Saturday, October 4, 2014

Dead Poets Remembrance Day - Oct. 4, 2014

I read -- or thought I'd read -- that the 2014 Dead Poets Remembrance Day was going to be observed 186 miles from my home on Oct. 4th at various sites in Amherst. I was glad. I love that area of mid-Massachusetts … The Pioneer Valley … the Connecticut River Valley; an area of many esteemed colleges and universities, of culture, of rich rich farmland. I've visited there a hundred times and more; I have dear friends there, both dead and alive, including, of course, Emily Dickinson.

I made a handy little list of the street addresses of seven sites we would visit and plugged them into my GPS. Once near Amherst, I drove way into the sticks to pick up my friend, Lisa, a former co-worker whose regular stops by my desk for fun chit-chat I miss a lot.

Then, with a entertaining passenger, I entered the first address into the Garmain device ... 156 Bridge Street, Amherst.

I love the device's smartness, even if in, say, downtown Boston, your satellite reception might be interrupted by your being amongst too many tall buildings. But this is central Massachusetts, wide open -- it took Lisa and me directly to Bridge Street. Smart as the device is though, it didn't know that Bridge Street's bridge was closed. I'd have to approach the cemetery from the other side of the bridge. This seemed to be a test of Mr. GPS's patience. Recalculate. Recalculate. It didn't help that it started raining. Then it didn't help that it started raining really hard. It didn't help that, as we followed directions, we seemed just to be going in a circle. It did help that Mr. GPS kept mispronouncing Pine ... a street that we came across twice or thrice too often to feel convinced that we were getting to where we wanted to be. Our aimless circles and the mispronunciation of Pine made us giggly. (You should have heard it pronounce Chequessett Neck Road in Wellfleet when I visited friends there this past August.)

But of all that didn't help, what most didn't help was that I had not read the schedule of events carefully. "Are you sure it's in Amherst?" Lisa asked.  She'd wisely brought along a local atlas. "There's a Bridge Street in Northampton too."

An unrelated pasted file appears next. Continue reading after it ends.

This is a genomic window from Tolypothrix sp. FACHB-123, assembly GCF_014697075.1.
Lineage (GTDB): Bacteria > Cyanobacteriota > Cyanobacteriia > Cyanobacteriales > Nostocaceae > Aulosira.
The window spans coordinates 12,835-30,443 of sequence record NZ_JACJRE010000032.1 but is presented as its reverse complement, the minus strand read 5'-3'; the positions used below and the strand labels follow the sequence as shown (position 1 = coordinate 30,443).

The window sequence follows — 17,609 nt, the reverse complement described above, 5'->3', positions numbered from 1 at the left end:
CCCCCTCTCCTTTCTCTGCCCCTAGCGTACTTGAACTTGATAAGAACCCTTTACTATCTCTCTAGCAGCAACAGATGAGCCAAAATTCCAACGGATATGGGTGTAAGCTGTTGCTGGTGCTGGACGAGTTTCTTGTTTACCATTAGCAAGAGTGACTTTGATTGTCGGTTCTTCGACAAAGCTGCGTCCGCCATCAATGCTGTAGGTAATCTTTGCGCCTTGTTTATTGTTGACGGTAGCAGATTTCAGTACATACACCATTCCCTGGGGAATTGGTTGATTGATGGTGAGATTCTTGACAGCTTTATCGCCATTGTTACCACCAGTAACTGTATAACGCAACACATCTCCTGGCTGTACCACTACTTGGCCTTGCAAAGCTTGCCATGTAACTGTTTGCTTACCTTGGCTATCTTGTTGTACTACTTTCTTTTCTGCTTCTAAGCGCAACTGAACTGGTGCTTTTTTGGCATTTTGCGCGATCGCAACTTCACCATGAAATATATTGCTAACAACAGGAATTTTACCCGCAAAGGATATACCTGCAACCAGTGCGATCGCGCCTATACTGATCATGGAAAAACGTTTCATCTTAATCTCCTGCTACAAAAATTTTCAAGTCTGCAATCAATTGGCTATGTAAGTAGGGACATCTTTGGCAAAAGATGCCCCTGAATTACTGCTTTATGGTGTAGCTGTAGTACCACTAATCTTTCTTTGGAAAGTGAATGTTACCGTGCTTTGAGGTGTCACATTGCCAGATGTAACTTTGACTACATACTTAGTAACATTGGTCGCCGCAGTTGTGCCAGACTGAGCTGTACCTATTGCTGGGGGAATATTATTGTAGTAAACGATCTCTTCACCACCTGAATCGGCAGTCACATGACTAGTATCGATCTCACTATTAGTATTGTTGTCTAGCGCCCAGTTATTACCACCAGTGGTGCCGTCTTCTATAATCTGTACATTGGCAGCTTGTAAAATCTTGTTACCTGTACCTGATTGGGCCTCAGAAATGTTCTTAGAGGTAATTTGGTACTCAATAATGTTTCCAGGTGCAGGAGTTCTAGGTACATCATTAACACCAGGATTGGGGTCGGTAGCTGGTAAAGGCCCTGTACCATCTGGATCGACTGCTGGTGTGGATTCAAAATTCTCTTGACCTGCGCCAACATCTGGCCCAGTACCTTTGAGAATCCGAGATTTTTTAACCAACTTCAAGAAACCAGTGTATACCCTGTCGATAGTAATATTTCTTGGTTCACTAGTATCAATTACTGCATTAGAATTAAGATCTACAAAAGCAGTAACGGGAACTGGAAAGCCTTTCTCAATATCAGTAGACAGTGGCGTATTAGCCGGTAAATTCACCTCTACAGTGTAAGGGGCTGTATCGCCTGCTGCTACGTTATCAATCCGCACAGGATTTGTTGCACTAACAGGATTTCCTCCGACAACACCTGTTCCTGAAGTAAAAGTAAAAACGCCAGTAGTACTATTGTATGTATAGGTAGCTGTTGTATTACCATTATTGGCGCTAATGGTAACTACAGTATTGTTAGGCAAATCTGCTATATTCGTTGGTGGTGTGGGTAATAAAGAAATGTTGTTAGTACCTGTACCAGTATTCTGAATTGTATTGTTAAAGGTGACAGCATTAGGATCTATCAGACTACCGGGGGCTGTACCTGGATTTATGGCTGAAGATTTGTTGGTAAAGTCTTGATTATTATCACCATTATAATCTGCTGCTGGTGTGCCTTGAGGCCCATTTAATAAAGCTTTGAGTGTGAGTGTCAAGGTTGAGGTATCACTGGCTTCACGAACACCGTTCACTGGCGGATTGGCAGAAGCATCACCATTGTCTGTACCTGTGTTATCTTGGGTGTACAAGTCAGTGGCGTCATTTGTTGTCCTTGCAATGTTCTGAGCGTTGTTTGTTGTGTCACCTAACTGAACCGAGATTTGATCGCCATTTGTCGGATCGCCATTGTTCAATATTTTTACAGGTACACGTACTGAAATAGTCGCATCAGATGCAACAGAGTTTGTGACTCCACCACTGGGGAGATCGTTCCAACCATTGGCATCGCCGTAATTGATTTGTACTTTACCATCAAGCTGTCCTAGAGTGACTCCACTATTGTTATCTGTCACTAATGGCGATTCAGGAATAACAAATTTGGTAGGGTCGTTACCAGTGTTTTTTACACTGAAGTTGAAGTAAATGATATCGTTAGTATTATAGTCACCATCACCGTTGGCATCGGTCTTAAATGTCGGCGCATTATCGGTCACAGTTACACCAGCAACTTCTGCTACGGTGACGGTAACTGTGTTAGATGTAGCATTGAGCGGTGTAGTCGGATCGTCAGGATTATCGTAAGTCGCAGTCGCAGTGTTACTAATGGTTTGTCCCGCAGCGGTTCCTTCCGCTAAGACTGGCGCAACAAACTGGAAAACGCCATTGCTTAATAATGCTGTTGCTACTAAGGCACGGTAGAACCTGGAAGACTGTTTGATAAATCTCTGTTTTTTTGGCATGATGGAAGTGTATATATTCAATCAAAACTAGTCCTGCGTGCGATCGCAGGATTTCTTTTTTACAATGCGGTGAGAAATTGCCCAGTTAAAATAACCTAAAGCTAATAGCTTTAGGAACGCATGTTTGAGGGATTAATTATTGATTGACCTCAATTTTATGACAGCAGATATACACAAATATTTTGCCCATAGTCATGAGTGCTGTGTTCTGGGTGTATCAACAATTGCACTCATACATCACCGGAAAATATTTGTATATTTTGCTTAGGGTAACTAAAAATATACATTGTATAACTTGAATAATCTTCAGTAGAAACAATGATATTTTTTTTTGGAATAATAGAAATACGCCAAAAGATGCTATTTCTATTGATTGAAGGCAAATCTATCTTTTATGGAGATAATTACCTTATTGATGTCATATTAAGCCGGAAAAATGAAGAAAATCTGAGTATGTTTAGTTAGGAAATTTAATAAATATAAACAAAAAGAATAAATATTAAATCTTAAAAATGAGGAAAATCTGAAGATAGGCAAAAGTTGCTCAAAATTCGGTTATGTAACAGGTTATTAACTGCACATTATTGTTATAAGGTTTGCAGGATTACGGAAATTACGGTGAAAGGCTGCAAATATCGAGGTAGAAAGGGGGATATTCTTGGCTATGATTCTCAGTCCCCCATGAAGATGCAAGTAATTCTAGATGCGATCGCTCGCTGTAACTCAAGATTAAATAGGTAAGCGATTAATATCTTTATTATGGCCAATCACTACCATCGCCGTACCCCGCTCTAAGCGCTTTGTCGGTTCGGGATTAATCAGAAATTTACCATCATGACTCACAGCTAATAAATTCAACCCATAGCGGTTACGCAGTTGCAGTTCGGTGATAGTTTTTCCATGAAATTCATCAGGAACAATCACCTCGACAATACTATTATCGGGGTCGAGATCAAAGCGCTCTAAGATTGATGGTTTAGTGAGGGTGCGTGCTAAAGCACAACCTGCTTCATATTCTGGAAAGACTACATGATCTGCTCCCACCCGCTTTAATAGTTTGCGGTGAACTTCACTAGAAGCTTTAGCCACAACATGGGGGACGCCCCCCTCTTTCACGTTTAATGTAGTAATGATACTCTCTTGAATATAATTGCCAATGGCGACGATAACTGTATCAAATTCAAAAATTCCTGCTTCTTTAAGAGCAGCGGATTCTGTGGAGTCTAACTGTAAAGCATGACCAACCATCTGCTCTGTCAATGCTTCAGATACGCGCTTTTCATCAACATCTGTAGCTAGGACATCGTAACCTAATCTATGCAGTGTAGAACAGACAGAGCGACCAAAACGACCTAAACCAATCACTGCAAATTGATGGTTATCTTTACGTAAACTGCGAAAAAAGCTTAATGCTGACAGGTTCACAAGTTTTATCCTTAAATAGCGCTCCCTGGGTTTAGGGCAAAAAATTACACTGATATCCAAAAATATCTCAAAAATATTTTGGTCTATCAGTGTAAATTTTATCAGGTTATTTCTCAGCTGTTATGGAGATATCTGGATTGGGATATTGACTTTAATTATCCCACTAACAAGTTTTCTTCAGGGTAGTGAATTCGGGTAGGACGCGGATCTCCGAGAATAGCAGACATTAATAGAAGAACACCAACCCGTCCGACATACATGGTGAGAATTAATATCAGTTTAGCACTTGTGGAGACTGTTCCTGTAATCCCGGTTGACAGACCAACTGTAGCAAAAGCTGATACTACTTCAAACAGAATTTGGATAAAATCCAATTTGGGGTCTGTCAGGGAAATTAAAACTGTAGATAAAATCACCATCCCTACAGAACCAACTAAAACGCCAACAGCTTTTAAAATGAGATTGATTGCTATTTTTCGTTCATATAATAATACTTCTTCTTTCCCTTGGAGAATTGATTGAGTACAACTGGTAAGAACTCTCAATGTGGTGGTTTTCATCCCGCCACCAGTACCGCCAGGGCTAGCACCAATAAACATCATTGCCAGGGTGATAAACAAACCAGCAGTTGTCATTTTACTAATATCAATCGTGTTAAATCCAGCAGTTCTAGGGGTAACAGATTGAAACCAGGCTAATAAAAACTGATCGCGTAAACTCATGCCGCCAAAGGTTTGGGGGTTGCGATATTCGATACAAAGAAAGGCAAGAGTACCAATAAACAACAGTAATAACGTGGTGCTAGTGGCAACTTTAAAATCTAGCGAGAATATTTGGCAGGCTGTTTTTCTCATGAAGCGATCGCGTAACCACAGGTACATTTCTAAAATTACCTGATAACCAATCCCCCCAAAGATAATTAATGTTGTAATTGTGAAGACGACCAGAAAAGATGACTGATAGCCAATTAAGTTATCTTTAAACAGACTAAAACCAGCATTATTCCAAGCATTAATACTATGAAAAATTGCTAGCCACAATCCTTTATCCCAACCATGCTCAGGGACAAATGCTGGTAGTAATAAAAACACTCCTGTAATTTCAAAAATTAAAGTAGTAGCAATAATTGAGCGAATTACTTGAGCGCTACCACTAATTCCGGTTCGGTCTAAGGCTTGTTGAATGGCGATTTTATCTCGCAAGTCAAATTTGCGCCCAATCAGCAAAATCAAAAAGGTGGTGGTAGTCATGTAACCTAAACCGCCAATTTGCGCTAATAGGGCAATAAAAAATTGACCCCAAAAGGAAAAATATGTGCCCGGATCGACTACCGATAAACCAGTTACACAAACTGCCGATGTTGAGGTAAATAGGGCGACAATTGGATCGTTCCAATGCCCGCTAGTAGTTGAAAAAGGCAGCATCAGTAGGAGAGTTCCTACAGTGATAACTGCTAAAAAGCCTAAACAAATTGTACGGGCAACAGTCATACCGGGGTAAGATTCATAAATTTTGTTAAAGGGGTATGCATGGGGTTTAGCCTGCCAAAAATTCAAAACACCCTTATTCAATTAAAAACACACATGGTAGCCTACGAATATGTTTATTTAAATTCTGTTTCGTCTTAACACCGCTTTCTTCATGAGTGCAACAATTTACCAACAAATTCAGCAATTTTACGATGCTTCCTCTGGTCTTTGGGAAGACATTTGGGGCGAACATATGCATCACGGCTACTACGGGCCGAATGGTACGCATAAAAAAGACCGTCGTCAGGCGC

Now I read the schedule carefully. Yup, we were supposed to be eight miles away. We were supposed to be on Bridge Street in Northampton. While re-reading the schedule I noted also: "In case of HEAVY rain ...." the gravesite visits would be cancelled; we were to meet at 2pm in the Jones Library in Amherst.

Zip, zip, we're at the library on Amity Street. We might not be parked legally but we're at the library.

Google Image
The grave in Northampton's Bridge Cemetery which we never got to was that of Agha Shahid Ali. I'd not heard of him, but part of the pleasure of Dead Poets Society is getting to know new poets and their poems. Agha Shahid Ali was an immigrant from New Delhi. He died in 2001 … young, 52 years old, brain tumor. I've since read some of his poems and learned some of his biography … I'm richer for even the little bit I now know of him, and want to know more.
Elaine Goodale Eastman
Being indoors for Dead Poets Day seemed strange, and there were not many people, maybe 12, maybe 14; a semi-circle of chairs set up in front of a table. We're supposed to be tromping through graveyards in the sunshine.

The first speaker was Theodore Sargent who has written a biography of Elaine Goodale Eastman (1863-1953). A book of poems by Elaine and her sister Dora was published (and became a gigantic seller) in 1878 when Elaine was 16 and Dora just 12!

In adulthood Elaine's passion was to educate and better the lives of black people and Native Americans. She eventually married a Dr. Charles Eastman, who was part Indian. Elaine helped him write stories of his childhood and of Indian culture; he became popular on the lucrative lecture circuit. From her biography on Wikipedia: "In 1921, after allegations that Charles had an affair and an illegitimate child, the couple separated, although they never divorced or acknowledged the separation publicly. Eastman did not publish any books after their separation."